writing prompt: ads

There are lots of writing exercises out there that involve the quick-fire approach of using an classified ad as a starting point. The infamous Hemingway baby shoes one-liner is an example (forgive me if I don’t provide the link, yet again). I often had students write or respond to personal ads as an in-class writing assignment. One kind of classified ad is less suited to this kind of writing exercise, and that is, job ads.

Job ads tend to be very dry. We need x, y, z; get in touch if this is you. Some companies take recruitment more seriously and they indulge in marketing speak. Wow, are we a great company to work for!

My personal advice for anybody writing any kind of ad? Stay away from WOW.

Every once in a while I see an employment ad that jolts me, the kind of thing that gets story ideas firing immediately. Here’s one I saw today:

Farsi Linguist with Final Top Secret / SCI clearance for Guantanamo Bay, Cuba

Who would apply for this job? Really, I’m serious. A fluent speaker of Farsi is somebody either native to that part of the world, or somebody with close ties and long associations. So I ask again: who would apply for this job?

Have you ever run across a job ad that stopped you in your tracks? I’m not talking about the overblown fake-ads (for example: earn 3k a month lounging on your couch and eating bonbons!) I mean real ads that are astounding or outrageous in some way. Back a long time ago when I was looking for my first academic appointment I remember seeing some postings that took my breath away, usually from small colleges, something like this: non-tenure track faculty member to teach four introductory composition sections each trimester, take over undergraduate advising for the English Department., and assume the normal range of administrative responsibilities.

Which basically meant: come work your rear off teaching the most time intensive courses we’ve got and anything else we can think to heap on your desk, including but not limited to sweeping the halls, fixing the copier, and taking notes at every itty-bitty committee meeting. We’ve got next to nothing to pay you and after three years or so when you’re rung dry, we’ll boot you out for the next new PhD desperate for a job. If you had any research aspirations or family obligations let us just say: ha.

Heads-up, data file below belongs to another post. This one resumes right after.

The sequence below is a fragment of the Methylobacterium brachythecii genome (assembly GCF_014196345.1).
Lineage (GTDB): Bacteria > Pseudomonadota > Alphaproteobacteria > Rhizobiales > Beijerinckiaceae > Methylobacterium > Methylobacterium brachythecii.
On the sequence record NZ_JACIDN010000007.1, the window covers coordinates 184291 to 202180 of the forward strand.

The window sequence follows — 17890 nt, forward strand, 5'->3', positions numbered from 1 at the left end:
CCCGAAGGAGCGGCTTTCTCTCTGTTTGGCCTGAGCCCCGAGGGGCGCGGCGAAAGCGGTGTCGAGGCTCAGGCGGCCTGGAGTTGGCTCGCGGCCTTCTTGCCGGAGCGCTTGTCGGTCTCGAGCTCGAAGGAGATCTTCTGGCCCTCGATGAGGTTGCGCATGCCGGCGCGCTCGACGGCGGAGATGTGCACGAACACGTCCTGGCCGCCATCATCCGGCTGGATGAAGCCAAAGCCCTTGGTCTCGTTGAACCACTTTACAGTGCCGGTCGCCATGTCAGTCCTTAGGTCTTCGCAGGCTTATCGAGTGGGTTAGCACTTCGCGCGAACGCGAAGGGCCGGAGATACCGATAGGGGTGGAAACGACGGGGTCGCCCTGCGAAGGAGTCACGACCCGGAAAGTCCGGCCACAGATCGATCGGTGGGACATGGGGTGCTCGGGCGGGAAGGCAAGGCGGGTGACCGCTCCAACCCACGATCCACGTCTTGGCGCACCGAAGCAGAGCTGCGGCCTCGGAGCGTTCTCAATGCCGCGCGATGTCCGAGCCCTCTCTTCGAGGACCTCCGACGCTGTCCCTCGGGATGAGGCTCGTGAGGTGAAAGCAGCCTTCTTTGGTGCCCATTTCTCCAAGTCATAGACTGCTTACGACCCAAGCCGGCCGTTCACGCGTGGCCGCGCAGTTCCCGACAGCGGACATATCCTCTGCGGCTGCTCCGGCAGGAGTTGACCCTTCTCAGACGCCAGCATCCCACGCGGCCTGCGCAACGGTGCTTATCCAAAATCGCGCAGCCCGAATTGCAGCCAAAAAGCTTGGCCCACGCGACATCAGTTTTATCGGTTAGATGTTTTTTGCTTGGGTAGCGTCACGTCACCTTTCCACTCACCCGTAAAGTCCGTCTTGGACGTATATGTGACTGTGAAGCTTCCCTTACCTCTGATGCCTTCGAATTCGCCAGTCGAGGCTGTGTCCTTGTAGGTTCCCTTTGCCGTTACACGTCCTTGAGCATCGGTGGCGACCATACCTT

And still, I have to say the Guantanamo Bay linguist is the most disturbing ad I’ve ever run into.

6 Replies to “writing prompt: ads”

  1. The Final Top Secret/SCI clearance is the key — it’s someone who has worked for the government recently (within the last five years) either as a military member, civil servant, or contractor. In this case, they are probably looking for a recently honorably discharged military member who was already a Farsi linguist.

    And why is it disturbing? It makes sense to have someone at Gitmo who can speak the language most of the prisoners there speak, isn’t it?

    I can understand if the disturbing part is that the prisoners are there at all.

  2. The older I get, the more I read into help wanted ads. It’s experience that tells us there’s so much more going on behind the efficient list of requirements. And paranoia. Mustn’t forget the paranoia.

  3. not really sure why you think its disturbing. do you have the same feelings about people that join the military who then go to war or work to preserve our boarders and freedoms? the world isnt all so pretty and nice all the time – in fact most of the time. it takes dedicated people who know and understand how horrible things can be to protect us so that we can post our free speach on blogs and such – as well as keep us safe while we travel to the local Starbucks for our $4 mocha. To someone that says, here i am…send me…I say I am proud of you. I have friends that do this exact thing in cuba and I am proud of what they have set forth to do.

  4. kidd — first, I never, ever ridicule anybody for a typo. I make too many of them myself.

    Second, it doesn’t disturb me that military is looking for people in general or for linguists in specific. I can support the military and be grateful to each and every one of them and still not support the war.

    Third, what disturbs me about this is Guantanamo, and what goes on there. The loss of civil liberties, and disregard for the Geneva Convention, torture, all things that make me very angry at this administration and that scare me. Given the so-called Patriot Act, anybody could end up at Guantanamo, and stay there, without legal representation.

    Somebody who speaks Farsi is going to see — and have to participate in — some of the worst things we have ever condoned as a nation.

  5. well, i agree on the pat act in that it can be utilized to the n’th degree in a bad way – if left unchecked. note however that gtmo is an ending place, as it relates to terrorism, after multiple stops – some of the worst are there. i am employed in that line of work and the reality vs.perception of the gtmo are two very different things…so i am not opposed to gtmo (guantanamo) in the sense that very bad people are in that place for very good reasons. there are more than just farsi linguists down there – many are down there of diff lang sets. i do agree, as stated prior that the pat act has my radar up for sure – they can cut that loose for any reason and many can feel that pain.

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